National Nutrition baseline survey dissemination workshop - Dr Amha giving the opening speech
Major achievements of the ENI include the development of a National Food Composition Table, development and production of a supplementary food for infants and children called FAFFA (meaning 'to grow big and strong'), as well as other types of complementary and therapeutic foods. It also developed a strong presence in local communities through establishing field stations to carry out surveys and research on aspects of nutrition, the production, storage and preparation of locally available foods, and through the dissemination of educational materials and information to the public.
Department of Traditional Medicine (DTM)
The DTM was established in 1979 under the Ministry of Health to undertake research, and promote the production and use of traditionally used medicines. This was at a time when almost 80% of the Ethiopian population relied on traditional medicines to treat various ailments. Major research was undertaken to develop safe, effective drugs from selected medicinal plants being used and to identify those that could have a potentially harmful effect on the population. Hundreds of medicinal plant species were identified and their uses determined for various types of ailments.
The mandate of the EHNRI
The NRIH/ENI/DTM merger allowed the bringing together of complementary expertise and laboratory facilities to allow for maximum utilisation of available resources and create an atmosphere conducive to research. More recently, the Institute implemented 'Business Process Re-engineering' to facilitate a restructuring of the organisation and its activities so that it can more effectively discharge its responsibilities in line with the Ethiopia Health Sector Development Plan (HSDP III/IV (HSDP IV covers the period 2010-2015). HSDP IV is geared towards protecting and promoting the health and wellbeing of the nation.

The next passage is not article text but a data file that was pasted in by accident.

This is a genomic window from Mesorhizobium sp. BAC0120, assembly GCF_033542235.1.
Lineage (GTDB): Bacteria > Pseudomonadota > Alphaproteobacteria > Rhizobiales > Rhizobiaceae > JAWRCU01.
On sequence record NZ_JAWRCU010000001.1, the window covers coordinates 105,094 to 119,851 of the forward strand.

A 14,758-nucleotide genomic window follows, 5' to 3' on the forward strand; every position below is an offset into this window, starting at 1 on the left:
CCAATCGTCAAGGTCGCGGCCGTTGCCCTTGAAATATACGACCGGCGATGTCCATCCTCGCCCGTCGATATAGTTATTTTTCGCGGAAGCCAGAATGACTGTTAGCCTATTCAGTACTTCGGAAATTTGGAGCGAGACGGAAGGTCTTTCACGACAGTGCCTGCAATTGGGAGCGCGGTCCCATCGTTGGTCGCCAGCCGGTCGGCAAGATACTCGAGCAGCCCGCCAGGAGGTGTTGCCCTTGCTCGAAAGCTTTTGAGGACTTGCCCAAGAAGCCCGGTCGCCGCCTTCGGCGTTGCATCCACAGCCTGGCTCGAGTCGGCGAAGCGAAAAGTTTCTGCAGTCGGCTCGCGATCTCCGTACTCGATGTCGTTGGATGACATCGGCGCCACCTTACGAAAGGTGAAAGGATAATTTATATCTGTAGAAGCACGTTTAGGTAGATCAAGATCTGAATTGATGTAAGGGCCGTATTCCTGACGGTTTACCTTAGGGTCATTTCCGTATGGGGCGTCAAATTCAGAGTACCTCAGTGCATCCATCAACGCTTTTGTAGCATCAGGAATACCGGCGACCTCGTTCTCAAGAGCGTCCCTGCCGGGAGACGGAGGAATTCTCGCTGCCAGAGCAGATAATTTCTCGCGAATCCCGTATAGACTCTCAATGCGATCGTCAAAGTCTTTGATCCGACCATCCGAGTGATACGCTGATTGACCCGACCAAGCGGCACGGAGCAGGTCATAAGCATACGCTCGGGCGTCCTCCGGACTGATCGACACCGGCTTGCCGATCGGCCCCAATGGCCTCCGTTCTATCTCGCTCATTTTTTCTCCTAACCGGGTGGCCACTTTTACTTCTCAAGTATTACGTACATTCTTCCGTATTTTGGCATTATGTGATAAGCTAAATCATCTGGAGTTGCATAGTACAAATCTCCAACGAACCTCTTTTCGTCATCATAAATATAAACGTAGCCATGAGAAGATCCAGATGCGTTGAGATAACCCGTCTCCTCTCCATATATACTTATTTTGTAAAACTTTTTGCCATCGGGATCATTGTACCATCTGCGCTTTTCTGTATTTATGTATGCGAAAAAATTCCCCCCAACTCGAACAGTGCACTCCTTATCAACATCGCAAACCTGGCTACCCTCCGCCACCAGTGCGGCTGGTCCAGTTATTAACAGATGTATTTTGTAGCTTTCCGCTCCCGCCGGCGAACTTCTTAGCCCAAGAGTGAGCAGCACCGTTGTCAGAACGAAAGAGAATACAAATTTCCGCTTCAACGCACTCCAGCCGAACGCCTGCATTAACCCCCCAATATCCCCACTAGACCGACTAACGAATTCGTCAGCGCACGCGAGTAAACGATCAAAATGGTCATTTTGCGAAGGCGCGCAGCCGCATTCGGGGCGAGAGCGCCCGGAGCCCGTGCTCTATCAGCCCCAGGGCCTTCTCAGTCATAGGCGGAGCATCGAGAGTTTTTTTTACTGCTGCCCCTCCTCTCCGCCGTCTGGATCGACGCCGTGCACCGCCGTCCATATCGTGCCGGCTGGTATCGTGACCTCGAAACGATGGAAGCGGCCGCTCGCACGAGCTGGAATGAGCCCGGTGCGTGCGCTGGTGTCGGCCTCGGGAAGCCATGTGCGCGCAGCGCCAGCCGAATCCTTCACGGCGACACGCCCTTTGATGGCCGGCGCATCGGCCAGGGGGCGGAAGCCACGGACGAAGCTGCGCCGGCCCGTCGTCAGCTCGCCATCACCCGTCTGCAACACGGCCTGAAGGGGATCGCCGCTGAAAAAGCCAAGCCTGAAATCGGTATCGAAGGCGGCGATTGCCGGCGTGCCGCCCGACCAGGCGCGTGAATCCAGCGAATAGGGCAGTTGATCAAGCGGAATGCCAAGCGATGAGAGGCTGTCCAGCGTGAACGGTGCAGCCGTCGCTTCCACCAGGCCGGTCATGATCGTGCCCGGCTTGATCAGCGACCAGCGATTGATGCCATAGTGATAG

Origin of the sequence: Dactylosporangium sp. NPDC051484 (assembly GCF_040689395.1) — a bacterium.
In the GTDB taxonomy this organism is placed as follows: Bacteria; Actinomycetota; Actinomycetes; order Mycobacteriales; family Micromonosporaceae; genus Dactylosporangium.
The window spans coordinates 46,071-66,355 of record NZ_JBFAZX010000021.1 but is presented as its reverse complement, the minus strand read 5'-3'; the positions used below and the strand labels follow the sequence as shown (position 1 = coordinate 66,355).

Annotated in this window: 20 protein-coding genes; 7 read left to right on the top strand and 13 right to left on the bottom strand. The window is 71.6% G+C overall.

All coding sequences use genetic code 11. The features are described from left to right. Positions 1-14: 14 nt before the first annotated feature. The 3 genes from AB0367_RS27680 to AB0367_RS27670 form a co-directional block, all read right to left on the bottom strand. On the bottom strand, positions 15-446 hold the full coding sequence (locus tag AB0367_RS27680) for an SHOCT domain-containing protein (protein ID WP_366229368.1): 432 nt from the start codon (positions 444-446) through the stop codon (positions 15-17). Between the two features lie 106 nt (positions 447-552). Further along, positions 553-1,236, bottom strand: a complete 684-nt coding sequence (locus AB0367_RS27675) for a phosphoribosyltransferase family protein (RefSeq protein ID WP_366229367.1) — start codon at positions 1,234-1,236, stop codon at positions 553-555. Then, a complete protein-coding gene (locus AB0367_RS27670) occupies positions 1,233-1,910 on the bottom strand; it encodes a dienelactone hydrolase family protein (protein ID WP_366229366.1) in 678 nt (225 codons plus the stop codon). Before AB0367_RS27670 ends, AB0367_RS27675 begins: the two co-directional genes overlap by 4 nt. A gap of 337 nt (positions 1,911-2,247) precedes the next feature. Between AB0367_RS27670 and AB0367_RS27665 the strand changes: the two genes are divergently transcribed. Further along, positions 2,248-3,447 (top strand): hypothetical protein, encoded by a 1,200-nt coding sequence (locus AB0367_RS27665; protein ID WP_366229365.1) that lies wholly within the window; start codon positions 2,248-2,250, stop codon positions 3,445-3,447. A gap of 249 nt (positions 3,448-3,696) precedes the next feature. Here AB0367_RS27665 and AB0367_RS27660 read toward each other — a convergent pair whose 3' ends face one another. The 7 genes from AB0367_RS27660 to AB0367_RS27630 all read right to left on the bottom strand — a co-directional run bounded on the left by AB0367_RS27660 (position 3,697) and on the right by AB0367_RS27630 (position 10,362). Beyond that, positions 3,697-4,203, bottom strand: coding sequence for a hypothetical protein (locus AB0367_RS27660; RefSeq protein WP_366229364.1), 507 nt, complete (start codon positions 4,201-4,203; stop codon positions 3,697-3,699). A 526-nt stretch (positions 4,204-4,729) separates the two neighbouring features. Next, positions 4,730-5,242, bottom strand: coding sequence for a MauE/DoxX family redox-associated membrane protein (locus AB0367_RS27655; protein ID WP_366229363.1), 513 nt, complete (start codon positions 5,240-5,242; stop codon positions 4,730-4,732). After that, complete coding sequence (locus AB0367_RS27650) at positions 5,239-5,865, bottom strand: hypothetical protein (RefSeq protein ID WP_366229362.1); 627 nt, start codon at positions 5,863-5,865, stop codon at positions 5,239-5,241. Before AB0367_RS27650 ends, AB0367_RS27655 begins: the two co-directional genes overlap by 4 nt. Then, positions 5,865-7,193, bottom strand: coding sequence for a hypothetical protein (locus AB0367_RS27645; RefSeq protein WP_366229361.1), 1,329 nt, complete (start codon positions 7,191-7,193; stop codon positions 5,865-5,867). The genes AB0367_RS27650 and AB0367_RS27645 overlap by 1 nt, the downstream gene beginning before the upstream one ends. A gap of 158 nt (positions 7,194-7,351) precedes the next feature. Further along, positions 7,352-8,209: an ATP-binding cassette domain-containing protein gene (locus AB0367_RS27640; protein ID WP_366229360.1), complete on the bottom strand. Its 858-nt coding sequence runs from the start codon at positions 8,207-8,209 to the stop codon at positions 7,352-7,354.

Under the new structure, a Director General and two Deputy Director Generals head the EHNRI. One of the deputies heads the Research and Technology Transfer wing of the Institute, which is tasked with tackling priority public health and nutrition problems through problem focused research in order to improve the health of the country. The other deputy heads the Public Health Emergency Management division of the Institute, which works to anticipate, prevent, prepare for, detect, and respond to public health threats so that negative health and socio-economic impacts are minimised.
The Institute also has the mandate to establish and maintain a high quality, sustainable laboratory system throughout Ethiopia. This delivers quality and accessible laboratory services relating to the occurrence, causes, prevention and diagnosis of major diseases of public health importance and to establish and support National Laboratory Quality Assurance programmes and systems.
The Institute is well placed to carry out all of its tasks, with almost 200 research and technical staff, 250 support staff and well-equipped laboratories. It also benefits from the generous support of the Government of Ethiopia and various national and international organisations, with total funds of around 25 million birr and $20 million USD per year (in cash and in kind) received.